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FinCEN releases new Russian sanction evasion trends

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To enhance the fight against sanctions violations, the US Financial Crimes Enforcement Network (FinCEN) has announced a Financial Trend Analysis (FTA) highlighting critical trends for Russian export controls sanctions evasion. The patterns came from Bank Secrecy Act (BSA) suspicious activity reports (SARs) US depository institutions submitted in response to joint alerts issued by FinCEN and the Bureau of Industry and Security (BIS).

“Our partnership with FinCEN has illuminated Russian efforts to evade our export controls through the receipt of targeted … SARs … from financial institutions,” explained Matthew S. Axelrod, Assistant Secretary of Commerce for Export Enforcement.

The ongoing fight against sanctions violations

US authorities implemented sanctions following the Russian invasion of Ukraine in 2022. Between February 2022 and 2023, the US Office of Foreign Assets Control (OFAC) put more than 2,500 targets on its Specially Designated Nationals and Blocked Persons (SDN) List. 

It was in this context that FinCEN and BIS partnered to issue two alerts in 2022 and 2023, asking firms to increase their vigilance against Russian sanctions evasion activity. The alerts contained key sanctions evasion red flags. In response, hundreds of firms submitted SARs revealing activity worth close to $1 billion. The reports helped galvanize investigations and support enforcement, but they also provided valuable insights for teams monitoring Russia-related activity. FinCEN’s summary of the most important trends revealed in those SARs should enhance ongoing anti-evasion collaboration between US authorities and financial institutions.

Emerging sanctions evasion trends

The FTA emphasizes several important trends in Russian sanctions evasion attempts. The trends listed in the report fall into four categories:

  1. The use of intermediaries and direct supply – Reported activity showed that US-based companies in industries capable of Russian military, intelligence, and industrial support had transferred goods to Russian end-users in similar industries. These transfers occurred directly and through intermediaries in Asia, the Middle East, Europe, and the UK. The intermediaries often used transshipment tactics, transferring the goods through third countries to Russia.
  2. The role of the US, China, and Hong Kong in supplying Russian users – In the 333 reports filed, the United States was mentioned as a subject country 976 times. Russia was mentioned 322 times, with China and Hong Kong receiving 130 and 126 references as suspicious activity subjects respectively. According to FinCEN, entities in these countries, as well as Turkey and the United Arab Emirates (UAE) have been involved in trading potentially sensitive goods with or on behalf of Russia.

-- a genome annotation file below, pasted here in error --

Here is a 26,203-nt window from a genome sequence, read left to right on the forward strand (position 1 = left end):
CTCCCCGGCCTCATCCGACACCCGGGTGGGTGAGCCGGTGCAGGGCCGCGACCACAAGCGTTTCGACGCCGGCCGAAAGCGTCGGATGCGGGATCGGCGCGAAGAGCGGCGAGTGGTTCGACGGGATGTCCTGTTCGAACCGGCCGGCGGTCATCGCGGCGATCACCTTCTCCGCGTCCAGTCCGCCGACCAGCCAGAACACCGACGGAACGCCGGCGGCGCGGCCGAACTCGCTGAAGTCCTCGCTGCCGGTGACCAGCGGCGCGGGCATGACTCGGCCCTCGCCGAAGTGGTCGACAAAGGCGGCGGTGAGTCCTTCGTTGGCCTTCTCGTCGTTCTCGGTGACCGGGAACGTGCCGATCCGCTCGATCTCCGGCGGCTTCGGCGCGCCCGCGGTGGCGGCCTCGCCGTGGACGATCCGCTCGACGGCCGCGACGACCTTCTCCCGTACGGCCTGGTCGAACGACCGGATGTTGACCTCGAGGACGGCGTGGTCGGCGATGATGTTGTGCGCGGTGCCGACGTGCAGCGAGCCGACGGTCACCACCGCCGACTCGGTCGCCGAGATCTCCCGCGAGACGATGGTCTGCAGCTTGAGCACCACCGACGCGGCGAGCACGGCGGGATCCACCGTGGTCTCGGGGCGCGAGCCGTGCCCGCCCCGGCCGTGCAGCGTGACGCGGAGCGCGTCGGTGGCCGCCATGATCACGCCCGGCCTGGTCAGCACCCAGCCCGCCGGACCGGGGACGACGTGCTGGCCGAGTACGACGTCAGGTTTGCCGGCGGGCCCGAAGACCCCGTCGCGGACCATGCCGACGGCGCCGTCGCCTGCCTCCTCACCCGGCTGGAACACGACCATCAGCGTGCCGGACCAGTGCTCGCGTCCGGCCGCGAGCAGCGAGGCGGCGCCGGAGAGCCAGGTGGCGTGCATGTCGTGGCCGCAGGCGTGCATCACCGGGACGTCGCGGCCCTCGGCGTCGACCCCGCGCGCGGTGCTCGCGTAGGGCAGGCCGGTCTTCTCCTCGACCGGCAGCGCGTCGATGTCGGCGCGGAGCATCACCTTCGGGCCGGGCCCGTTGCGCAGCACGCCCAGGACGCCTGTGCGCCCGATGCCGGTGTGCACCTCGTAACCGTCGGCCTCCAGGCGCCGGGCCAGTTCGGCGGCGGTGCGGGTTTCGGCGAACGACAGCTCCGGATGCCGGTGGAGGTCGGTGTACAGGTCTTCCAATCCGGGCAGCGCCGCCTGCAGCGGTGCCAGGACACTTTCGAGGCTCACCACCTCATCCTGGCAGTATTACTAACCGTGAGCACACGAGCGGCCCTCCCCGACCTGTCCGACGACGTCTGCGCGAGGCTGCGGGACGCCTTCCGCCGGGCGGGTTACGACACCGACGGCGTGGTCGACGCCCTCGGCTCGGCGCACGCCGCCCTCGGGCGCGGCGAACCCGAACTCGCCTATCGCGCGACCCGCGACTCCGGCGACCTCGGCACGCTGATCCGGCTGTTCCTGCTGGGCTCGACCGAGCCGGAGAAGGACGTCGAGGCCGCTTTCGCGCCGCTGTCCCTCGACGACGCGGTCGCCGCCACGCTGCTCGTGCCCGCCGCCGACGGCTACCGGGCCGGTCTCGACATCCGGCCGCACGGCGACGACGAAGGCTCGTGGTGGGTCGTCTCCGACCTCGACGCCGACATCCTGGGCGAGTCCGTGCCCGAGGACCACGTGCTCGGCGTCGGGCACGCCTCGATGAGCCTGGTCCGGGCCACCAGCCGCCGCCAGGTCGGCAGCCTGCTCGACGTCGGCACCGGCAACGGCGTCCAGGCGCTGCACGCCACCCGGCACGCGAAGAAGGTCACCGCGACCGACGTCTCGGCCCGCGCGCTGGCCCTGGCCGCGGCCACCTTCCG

3. The role of the electronic industry in export control evasion – Most companies implicated in the reports were multijurisdictional and involved in the electronics sector, both in the US and abroad. These included manufacturers or sellers of microelectronic components, electromechanical instrumentation, and imaging technology.
  4. The involvement of the industrial machinery industry in supporting Russia – These additional companies supplied gas compressors, welding equipment, precision tungsten rods, and other related goods.

How firms can respond

Given the sensitive nature of Russian sanctions and the rise in evasion attempts, it is crucial that firms respond to US authorities’ invitations to greater vigilance and collaboration. This priority goes well beyond compliance to encompass national and international security. Firms should comprehensively study the joint alerts issued by FinCEN and BIS, which detail important red flags to look out for during ongoing customer due diligence (CDD). They should also study the most recent FTA, which explains the above trends in more detail. Armed with this understanding, firms can then reevaluate their unique risks and focus their CDD efforts on the areas of greatest vulnerability.

Detailed SAR filing instructions can be found at the bottom of both alert documents.

Automated Sanctions Screening: A Guide for Compliance Professionals

Learn how automated technology can help firms mitigate sanctions evasion attempts.

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Originally published 15 September 2023, updated 09 February 2024

Disclaimer: This is for general information only. The information presented does not constitute legal advice. ComplyAdvantage accepts no responsibility for any information contained herein and disclaims and excludes any liability in respect of the contents or for action taken based on this information.

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